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6/16/2015
12:40 PM
Sean McGrath
Sean McGrath
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The Future Of Wi-Fi

Hotspot 2.0 has been in development for a few years and is now finally becoming a reality.

Wi-Fi has become and integral part of day-to-day life. No longer is it a novelty that we are willing to pay a premium for; instead it has become a necessity. We expect it everywhere we go, and furthermore, we expect it to be free.

From hotels, bars, and restaurants to trains, planes, and parks, the footprint of Wi-Fi is now truly global.

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But the technology is not without its faults. Users are forced to search for available networks and authenticate by manually entering credentials. The process can be frustrating, especially if the network the user connects to turns out to be slow or none-responsive.

Hotspot 2.0

Hotspot 2.0 has been in development for a few years and is now finally becoming a reality. The notion is simple: Rather than having to manually log on to any given hotspot, devices simply roam among them, jumping among the cellular network and WLANs.

The client device is authenticated by the access point using credentials such as a SIM card, username/password pair, or X.509 certificate. The device can then query Hotspot 2.0-capable access points to see if there is a roaming agreement in place between the venue and the home network provider. All of this can take place with absolutely no intervention from the user.

The advantages of Hotspot 2.0 are vast. For mobile service providers (MSPs), it provides the ability to offload traffic from their traditional networks onto high-bandwidth, low-cost (often free to MSPs) networks.

Venue owners have increasingly found that providing Wi-Fi is an exercise in futility when it comes to generating direct revenue. Customers demand free wireless access and so it is provided, but it is nearly impossible to create a sustainable revenue model around the service. Hotspot 2.0 changes that by allowing venue owners to introduce advertising to devices passing through the network. There is also the potential to generate revenue from MSPs that are piggybacking on their hotspots.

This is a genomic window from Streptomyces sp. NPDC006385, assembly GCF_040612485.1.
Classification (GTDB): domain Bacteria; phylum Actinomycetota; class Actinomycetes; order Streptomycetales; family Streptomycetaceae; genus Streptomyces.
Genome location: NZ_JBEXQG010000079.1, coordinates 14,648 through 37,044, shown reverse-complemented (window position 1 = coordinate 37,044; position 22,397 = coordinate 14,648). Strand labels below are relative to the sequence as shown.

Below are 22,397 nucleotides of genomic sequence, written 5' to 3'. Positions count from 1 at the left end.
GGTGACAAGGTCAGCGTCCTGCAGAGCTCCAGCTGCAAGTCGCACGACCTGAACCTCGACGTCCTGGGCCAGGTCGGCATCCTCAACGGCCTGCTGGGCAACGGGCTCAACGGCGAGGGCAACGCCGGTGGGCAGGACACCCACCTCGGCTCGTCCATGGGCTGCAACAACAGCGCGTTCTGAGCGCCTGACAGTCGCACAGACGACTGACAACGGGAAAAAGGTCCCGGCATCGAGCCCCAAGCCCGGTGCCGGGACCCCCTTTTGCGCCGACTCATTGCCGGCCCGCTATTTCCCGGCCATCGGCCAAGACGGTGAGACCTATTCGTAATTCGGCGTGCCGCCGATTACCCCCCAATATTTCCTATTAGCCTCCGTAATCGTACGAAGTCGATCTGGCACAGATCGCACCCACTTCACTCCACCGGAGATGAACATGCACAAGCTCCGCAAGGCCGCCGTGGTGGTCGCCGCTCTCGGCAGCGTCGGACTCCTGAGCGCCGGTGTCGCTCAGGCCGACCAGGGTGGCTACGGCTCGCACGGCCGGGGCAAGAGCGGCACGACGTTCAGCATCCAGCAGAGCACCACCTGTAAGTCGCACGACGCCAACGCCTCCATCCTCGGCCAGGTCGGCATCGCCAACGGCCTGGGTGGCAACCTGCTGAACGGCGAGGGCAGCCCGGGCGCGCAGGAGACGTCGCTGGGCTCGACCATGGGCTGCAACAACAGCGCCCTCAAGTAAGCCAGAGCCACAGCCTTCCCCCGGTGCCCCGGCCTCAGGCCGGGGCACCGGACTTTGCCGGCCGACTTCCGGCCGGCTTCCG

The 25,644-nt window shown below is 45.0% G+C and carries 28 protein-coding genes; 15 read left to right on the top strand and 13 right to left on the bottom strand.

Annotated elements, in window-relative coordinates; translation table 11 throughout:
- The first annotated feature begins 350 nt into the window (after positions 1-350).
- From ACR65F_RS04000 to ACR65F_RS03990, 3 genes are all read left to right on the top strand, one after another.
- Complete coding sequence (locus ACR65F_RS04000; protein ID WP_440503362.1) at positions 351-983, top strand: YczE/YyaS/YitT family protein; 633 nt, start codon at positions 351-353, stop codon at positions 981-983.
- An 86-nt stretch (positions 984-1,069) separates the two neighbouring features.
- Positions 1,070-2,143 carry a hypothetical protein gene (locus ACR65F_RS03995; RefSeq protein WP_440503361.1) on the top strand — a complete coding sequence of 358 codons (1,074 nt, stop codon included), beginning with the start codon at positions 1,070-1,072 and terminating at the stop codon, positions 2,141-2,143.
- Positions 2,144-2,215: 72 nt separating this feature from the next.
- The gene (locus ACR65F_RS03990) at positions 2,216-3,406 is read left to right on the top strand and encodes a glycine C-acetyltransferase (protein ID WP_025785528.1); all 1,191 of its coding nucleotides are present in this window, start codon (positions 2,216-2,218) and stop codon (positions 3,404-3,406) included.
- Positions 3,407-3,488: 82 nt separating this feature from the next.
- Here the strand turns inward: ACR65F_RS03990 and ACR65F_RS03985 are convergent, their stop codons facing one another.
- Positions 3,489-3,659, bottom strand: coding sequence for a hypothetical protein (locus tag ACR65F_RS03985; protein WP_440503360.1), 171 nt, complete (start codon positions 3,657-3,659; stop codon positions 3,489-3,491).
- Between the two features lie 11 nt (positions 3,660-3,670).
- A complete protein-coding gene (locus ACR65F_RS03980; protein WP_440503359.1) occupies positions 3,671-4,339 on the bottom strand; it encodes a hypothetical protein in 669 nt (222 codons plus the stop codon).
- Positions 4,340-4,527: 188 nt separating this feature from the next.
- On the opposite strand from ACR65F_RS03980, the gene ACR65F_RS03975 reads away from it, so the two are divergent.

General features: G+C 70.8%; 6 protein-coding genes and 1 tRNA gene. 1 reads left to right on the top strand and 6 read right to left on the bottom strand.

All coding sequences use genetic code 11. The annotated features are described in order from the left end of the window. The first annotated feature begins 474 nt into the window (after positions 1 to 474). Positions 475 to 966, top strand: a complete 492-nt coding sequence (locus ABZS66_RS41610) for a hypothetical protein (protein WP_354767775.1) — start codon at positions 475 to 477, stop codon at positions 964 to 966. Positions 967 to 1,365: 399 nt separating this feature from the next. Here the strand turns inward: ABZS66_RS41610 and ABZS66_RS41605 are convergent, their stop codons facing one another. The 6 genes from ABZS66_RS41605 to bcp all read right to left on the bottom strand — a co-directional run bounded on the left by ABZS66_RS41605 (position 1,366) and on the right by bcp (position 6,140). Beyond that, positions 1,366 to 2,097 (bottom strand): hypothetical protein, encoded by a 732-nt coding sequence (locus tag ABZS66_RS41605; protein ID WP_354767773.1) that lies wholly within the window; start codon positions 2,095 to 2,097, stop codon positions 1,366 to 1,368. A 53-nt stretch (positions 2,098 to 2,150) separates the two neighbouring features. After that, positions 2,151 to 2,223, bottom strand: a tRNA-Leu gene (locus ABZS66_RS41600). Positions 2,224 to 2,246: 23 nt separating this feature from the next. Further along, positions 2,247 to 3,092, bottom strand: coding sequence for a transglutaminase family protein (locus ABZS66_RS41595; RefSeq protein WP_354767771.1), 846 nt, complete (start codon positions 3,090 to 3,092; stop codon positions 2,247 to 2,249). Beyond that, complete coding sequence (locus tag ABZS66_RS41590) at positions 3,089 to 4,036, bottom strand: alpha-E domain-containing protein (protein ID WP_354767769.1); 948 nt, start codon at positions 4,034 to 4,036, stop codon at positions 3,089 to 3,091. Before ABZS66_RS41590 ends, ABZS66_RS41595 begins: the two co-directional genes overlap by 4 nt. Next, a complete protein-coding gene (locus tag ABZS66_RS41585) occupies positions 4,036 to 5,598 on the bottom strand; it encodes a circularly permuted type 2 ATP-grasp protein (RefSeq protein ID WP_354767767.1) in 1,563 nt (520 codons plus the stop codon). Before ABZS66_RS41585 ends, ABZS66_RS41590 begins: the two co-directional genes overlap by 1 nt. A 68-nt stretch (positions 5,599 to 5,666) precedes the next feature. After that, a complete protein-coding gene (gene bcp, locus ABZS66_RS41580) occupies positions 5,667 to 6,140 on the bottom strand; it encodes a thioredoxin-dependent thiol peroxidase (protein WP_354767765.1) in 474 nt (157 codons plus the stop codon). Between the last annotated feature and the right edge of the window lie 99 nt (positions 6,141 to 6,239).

But the most tangible benefit is reserved for the end user. No longer do we have to worry about manually hunting down a reasonable network. Instead we can relax, safe in the knowledge that our devices are constantly working to provide us with the best available connection, and then automatically connecting us in a safe and secure manner.

The Road To The Future

While the idea is straightforward enough to explain, implementation of Hotspot 2.0 has been fraught with complexities. There are various ingredients required to make this recipe a success:

  • The Network. An IEEE 802.11u-enabled access point, able to broadcast the capabilities of the network to devices, is required.
  • The Device. Passpoint, a device-level certification that was developed by the Wi-Fi Alliance in conjunction with partners across the mobile ecosystem, is also needed. Most high-end devices are now Passpoint certified, including any Apple device running iOS 7 and later, as well as the Samsung Galaxy S4 and above.
  • The Relationships. This is perhaps the most complex piece of the puzzle because, unlike the technology that they are built on, relationships cannot simply be deployed. Much like what has happened in the cellular world, roaming agreements will need to be forged among hotspot providers, mobile service providers, manufacturers, and venue owners. This is a process that will take time.

It is impossible to predict the impact that these new partnerships will have on wireless connectivity. For venue owners, there is a clear opportunity to remonetize a service that consumers now expect for free. As cellular carriers offload their traffic, this could come in the form of agreements with the home network provider.